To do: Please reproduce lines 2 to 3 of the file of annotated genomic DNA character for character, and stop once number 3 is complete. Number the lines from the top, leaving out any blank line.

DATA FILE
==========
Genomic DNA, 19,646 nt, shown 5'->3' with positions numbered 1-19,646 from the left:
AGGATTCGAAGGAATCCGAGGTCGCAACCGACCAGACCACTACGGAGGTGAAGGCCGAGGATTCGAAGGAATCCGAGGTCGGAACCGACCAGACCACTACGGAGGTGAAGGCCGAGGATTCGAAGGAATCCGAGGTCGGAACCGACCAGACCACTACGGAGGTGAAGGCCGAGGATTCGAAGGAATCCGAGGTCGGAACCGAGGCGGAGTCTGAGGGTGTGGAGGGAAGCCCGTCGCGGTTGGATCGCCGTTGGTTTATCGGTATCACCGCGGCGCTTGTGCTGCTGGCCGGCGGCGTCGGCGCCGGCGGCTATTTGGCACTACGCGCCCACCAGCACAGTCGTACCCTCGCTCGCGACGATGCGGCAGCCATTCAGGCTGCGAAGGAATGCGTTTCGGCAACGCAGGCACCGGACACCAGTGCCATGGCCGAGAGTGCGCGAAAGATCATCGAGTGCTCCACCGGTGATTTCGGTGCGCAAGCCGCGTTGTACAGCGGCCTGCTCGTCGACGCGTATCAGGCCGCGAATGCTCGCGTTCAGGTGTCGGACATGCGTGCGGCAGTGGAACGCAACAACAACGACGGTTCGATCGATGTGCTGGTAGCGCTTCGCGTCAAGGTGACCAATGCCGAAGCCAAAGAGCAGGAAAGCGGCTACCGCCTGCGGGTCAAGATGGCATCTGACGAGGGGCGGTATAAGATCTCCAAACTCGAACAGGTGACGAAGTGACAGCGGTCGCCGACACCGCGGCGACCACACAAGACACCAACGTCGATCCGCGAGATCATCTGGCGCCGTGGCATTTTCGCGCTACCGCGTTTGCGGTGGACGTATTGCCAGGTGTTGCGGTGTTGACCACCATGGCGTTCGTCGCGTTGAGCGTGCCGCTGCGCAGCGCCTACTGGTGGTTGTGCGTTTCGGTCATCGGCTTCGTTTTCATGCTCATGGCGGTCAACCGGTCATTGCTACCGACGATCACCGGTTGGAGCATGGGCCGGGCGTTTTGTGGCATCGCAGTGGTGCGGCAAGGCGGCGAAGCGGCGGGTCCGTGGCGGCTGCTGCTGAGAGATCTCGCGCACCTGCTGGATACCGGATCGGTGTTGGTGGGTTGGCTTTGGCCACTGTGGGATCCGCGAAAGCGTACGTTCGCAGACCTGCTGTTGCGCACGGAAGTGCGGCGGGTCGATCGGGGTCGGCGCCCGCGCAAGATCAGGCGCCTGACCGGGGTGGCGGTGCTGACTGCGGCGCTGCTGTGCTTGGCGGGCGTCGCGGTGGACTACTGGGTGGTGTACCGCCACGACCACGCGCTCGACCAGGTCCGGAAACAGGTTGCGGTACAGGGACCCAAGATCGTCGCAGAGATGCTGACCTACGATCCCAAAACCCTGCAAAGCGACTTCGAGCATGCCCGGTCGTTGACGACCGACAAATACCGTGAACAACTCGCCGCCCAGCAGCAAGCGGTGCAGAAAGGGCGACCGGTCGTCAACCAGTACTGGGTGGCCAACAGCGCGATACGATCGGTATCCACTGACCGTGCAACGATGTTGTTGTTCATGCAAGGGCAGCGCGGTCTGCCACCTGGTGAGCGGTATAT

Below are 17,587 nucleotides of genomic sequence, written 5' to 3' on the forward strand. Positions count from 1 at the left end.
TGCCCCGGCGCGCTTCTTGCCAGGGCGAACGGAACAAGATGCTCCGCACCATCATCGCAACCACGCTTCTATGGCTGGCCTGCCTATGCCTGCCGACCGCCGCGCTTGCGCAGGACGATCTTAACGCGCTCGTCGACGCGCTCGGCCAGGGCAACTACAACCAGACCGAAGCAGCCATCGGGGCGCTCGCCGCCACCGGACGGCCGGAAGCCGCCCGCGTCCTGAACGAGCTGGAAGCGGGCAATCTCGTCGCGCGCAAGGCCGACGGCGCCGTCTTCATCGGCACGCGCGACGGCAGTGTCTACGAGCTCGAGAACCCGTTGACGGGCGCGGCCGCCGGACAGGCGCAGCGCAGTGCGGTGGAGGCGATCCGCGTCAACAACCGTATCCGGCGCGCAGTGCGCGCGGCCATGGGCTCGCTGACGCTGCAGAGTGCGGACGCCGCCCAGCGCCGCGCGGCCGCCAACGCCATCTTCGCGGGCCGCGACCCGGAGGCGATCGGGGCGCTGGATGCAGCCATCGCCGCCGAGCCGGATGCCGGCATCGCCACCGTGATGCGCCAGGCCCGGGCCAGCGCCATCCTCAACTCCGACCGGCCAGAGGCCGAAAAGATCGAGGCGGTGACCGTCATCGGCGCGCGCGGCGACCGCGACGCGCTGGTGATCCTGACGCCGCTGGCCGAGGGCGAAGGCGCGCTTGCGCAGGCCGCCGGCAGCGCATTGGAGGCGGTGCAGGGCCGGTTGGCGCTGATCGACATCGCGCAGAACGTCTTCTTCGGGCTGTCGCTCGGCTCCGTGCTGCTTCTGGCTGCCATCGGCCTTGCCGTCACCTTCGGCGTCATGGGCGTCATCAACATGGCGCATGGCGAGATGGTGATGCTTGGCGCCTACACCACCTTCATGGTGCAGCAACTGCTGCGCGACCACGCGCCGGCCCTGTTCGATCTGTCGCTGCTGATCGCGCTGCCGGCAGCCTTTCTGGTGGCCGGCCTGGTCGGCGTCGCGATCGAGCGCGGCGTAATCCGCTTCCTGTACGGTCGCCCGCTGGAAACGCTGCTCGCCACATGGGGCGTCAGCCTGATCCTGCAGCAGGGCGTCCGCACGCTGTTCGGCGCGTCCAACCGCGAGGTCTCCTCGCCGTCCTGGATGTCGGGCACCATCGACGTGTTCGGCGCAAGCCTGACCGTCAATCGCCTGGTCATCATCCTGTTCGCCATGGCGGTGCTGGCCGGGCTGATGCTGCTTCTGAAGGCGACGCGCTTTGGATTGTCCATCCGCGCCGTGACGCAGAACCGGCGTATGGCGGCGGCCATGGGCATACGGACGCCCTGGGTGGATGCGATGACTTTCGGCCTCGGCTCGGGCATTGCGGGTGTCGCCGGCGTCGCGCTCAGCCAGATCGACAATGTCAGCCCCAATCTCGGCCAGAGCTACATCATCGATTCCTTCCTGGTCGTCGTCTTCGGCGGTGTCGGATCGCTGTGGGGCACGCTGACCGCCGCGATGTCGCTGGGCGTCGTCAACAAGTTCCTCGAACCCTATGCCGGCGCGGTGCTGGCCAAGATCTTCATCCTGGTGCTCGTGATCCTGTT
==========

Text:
AGGATTCGAAGGAATCCGAGGTCGCAACCGACCAGACCACTACGGAGGTGAAGGCCGAGGATTCGAAGGAATCCGAGGTCGGAACCGACCAGACCACTACGGAGGTGAAGGCCGAGGATTCGAAGGAATCCGAGGTCGGAACCGACCAGACCACTACGGAGGTGAAGGCCGAGGATTCGAAGGAATCCGAGGTCGGAACCGAGGCGGAGTCTGAGGGTGTGGAGGGAAGCCCGTCGCGGTTGGATCGCCGTTGGTTTATCGGTATCACCGCGGCGCTTGTGCTGCTGGCCGGCGGCGTCGGCGCCGGCGGCTATTTGGCACTACGCGCCCACCAGCACAGTCGTACCCTCGCTCGCGACGATGCGGCAGCCATTCAGGCTGCGAAGGAATGCGTTTCGGCAACGCAGGCACCGGACACCAGTGCCATGGCCGAGAGTGCGCGAAAGATCATCGAGTGCTCCACCGGTGATTTCGGTGCGCAAGCCGCGTTGTACAGCGGCCTGCTCGTCGACGCGTATCAGGCCGCGAATGCTCGCGTTCAGGTGTCGGACATGCGTGCGGCAGTGGAACGCAACAACAACGACGGTTCGATCGATGTGCTGGTAGCGCTTCGCGTCAAGGTGACCAATGCCGAAGCCAAAGAGCAGGAAAGCGGCTACCGCCTGCGGGTCAAGATGGCATCTGACGAGGGGCGGTATAAGATCTCCAAACTCGAACAGGTGACGAAGTGACAGCGGTCGCCGACACCGCGGCGACCACACAAGACACCAACGTCGATCCGCGAGATCATCTGGCGCCGTGGCATTTTCGCGCTACCGCGTTTGCGGTGGACGTATTGCCAGGTGTTGCGGTGTTGACCACCATGGCGTTCGTCGCGTTGAGCGTGCCGCTGCGCAGCGCCTACTGGTGGTTGTGCGTTTCGGTCATCGGCTTCGTTTTCATGCTCATGGCGGTCAACCGGTCATTGCTACCGACGATCACCGGTTGGAGCATGGGCCGGGCGTTTTGTGGCATCGCAGTGGTGCGGCAAGGCGGCGAAGCGGCGGGTCCGTGGCGGCTGCTGCTGAGAGATCTCGCGCACCTGCTGGATACCGGATCGGTGTTGGTGGGTTGGCTTTGGCCACTGTGGGATCCGCGAAAGCGTACGTTCGCAGACCTGCTGTTGCGCACGGAAGTGCGGCGGGTCGATCGGGGTCGGCGCCCGCGCAAGATCAGGCGCCTGACCGGGGTGGCGGTGCTGACTGCGGCGCTGCTGTGCTTGGCGGGCGTCGCGGTGGACTACTGGGTGGTGTACCGCCACGACCACGCGCTCGACCAGGTCCGGAAACAGGTTGCGGTACAGGGACCCAAGATCGTCGCAGAGATGCTGACCTACGATCCCAAAACCCTGCAAAGCGACTTCGAGCATGCCCGGTCGTTGACGACCGACAAATACCGTGAACAACTCGCCGCCCAGCAGCAAGCGGTGCAGAAAGGGCGACCGGTCGTCAACCAGTACTGGGTGGCCAACAGCGCGATACGATCGGTATCCACTGACCGTGCAACGATGTTGTTGTTCATGCAAGGGCAGCGCGGTCTGCCACCTGGTGAGCGGTATAT

Below are 17,587 nucleotides of genomic sequence, written 5' to 3' on the forward strand. Positions count from 1 at the left end.